Another study at Australia’s Southern Cross University (SCU) has 
identified olive leaf as the most powerful, free radical-scavenging antioxidant of 55 medicinal herbs.

Keeping your fluids up is also important during times when your immune system is under attack, so always make sure you are taking in plenty of fluids.

Going Shoeless: The Pros & Cons of Barefoot Running

Barefoot running has become quite popular these days, and the theories behind it’s effects make sense. This is a great article looking at both sides when it comes to choosing to go barefoot running.barefoot-runner-five-finger-166s80v

There main message from these studies is:

– When it comes to injury prevention and running efficiency, it’s much more important how you run than what you run in. Heel strikers, regardless of shoe, will sustain more impact injuries than those who land on their mid or forefoot and allow their arches to act as natural shock-absorbers. The most efficient and least-injury-prone runners shorten their stride, land on the forefoot, and keep the running motion smooth, light and flowing.

Read more here: Going Shoeless The Pros & Cons of Barefoot Running

New study links chiropractic with better strength & less muscle fatigue

strongbrain-300x253Groundbreaking results of a recent research study suggest these positive outcomes are due to changes in brain function. This study found that subjects’ ability to flex their lower limb muscles increased by over 70% following just one full-spine chiropractic adjustment session. The results also indicate that the adjustment session resulted in greater input from the brain to the muscle & prevented muscles becoming fatigued.

The take home message: this study suggests that that the nervous system is able to produce greater muscle contractions following an adjustment, which may mean muscles become stronger.

Perhaps the most interesting finding was that results recorded from the research subjects occurred after just one session of chiropractic care, yet were similar to what has been shown to occur in the body after 3 weeks of strength training (http://jap.physiology.org/content/112/1/54.full).

This research conducted by Dr. Heidi Haavik and Professor Kemal Turker is pending publication and will be available soon.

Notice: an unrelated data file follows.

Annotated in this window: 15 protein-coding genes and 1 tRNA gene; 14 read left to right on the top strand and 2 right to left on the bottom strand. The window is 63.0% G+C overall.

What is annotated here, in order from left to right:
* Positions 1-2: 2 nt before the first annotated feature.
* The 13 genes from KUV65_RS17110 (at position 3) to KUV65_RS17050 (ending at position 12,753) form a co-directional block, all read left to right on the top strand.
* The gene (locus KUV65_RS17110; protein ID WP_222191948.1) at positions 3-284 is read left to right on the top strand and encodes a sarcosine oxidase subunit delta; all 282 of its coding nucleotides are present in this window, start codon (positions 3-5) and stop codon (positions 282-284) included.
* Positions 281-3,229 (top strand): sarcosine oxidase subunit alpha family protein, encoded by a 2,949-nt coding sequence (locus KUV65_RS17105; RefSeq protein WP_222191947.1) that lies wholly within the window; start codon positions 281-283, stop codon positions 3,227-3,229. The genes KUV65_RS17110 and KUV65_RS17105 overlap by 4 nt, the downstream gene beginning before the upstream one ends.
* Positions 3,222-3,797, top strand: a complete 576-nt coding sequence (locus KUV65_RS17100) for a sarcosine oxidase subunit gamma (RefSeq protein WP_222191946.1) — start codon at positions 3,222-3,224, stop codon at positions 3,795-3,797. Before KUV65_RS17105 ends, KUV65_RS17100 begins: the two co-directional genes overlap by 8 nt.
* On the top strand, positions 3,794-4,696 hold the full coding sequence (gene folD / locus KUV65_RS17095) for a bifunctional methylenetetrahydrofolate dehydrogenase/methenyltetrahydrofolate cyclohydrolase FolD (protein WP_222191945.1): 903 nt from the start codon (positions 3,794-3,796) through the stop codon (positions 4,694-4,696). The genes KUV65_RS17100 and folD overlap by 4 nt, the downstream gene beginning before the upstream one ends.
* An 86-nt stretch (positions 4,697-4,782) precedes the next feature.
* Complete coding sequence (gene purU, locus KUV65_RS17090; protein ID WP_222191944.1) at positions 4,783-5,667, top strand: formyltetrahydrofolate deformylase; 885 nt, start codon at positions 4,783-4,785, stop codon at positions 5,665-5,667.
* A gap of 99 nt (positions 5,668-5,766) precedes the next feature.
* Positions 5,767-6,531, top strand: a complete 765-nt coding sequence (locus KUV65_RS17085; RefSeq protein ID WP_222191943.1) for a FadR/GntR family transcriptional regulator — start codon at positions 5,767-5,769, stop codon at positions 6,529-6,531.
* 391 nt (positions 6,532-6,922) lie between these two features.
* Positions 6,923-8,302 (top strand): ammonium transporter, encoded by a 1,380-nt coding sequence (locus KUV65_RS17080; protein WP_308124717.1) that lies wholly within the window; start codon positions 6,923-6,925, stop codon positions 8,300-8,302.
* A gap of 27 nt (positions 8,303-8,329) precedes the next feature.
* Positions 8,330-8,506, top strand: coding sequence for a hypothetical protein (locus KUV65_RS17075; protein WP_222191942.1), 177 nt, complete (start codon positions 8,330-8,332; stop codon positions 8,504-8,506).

Static vs. Dynamic stretching

Static stretching is when you stretch and hold that stretch. An example is the thigh stretch pictured here. Quad stretch

Did you know that static stretches have long been found to be ineffective in preventing injuries? A far better way is to do the following:

  1. Dynamic stretching
  2. Warming up movements that mimic the sport you will be playing

Dynamic stretching involves stretching while you are moving.

Examples are: Dynamic leg swings & Knee-to-chest jumps (pictured below).

Leg swings Knee to chest

Static stretching is useful following sport or as a general stretch, but before sport it’s best to perform dynamic stretches & a warm up that mimics the sport movement you’ll be performing. If you would like to know which stretches you could be doing before your sport, simply ask Dr. Tass.

Winter sports & Alignment

Winter sports such as football, soccer & snow sports bring a lot of excitement and unfortunately the occasional injury. Whether it’s a serious knee injury, muscle strain or even concussion, one has to be prepared for what lies ahead each week. This means getting your body into the best possible shape by taking an active role with things like preparation & recovery. Winter sports

One way many people do this is by having their spine and extremity joints assessed by Dr. Tass for any joint misalignments. Misalignments will generally cause a negative reaction from other areas of the body (like muscles, joints & ligaments), which places extra strain on these areas. Common examples are a rotated pelvis or low back causing certain muscles to react, become stiff and work harder to carry the load. This is what happens in the case of “back-related hamstrings”. This may then lead to a dreaded sporting injury.

So look after yourself today, to avoid a potential injury tomorrow!

Alignment puzzle

Why the fuss with Vitamin D?

The importance of vitamin D for improved health cannot be emphasized enough. Vitamin D levels are generally depleted in people 0906_vitamin_d_pills93cfce06705f22da0f-1during the winter months when sun exposure is low. The best & easiest way of getting your daily vitamin D needs is through supplementation, as sun exposure is too inconsistent & the risk of sun damage too great during summer.

Many studies have now shown that vitamin D helps with our immune system, bone health, and muscles (it helps with the uptake of magnesium – important for active people). But many people are unaware of it’s link with cancer, diabetes, multiple sclerosis, and autism where a deficiency of vitamin D has been shown in these conditions.

Read more here: http://www.vitamind3uk.com/VitaminD3_summary.html.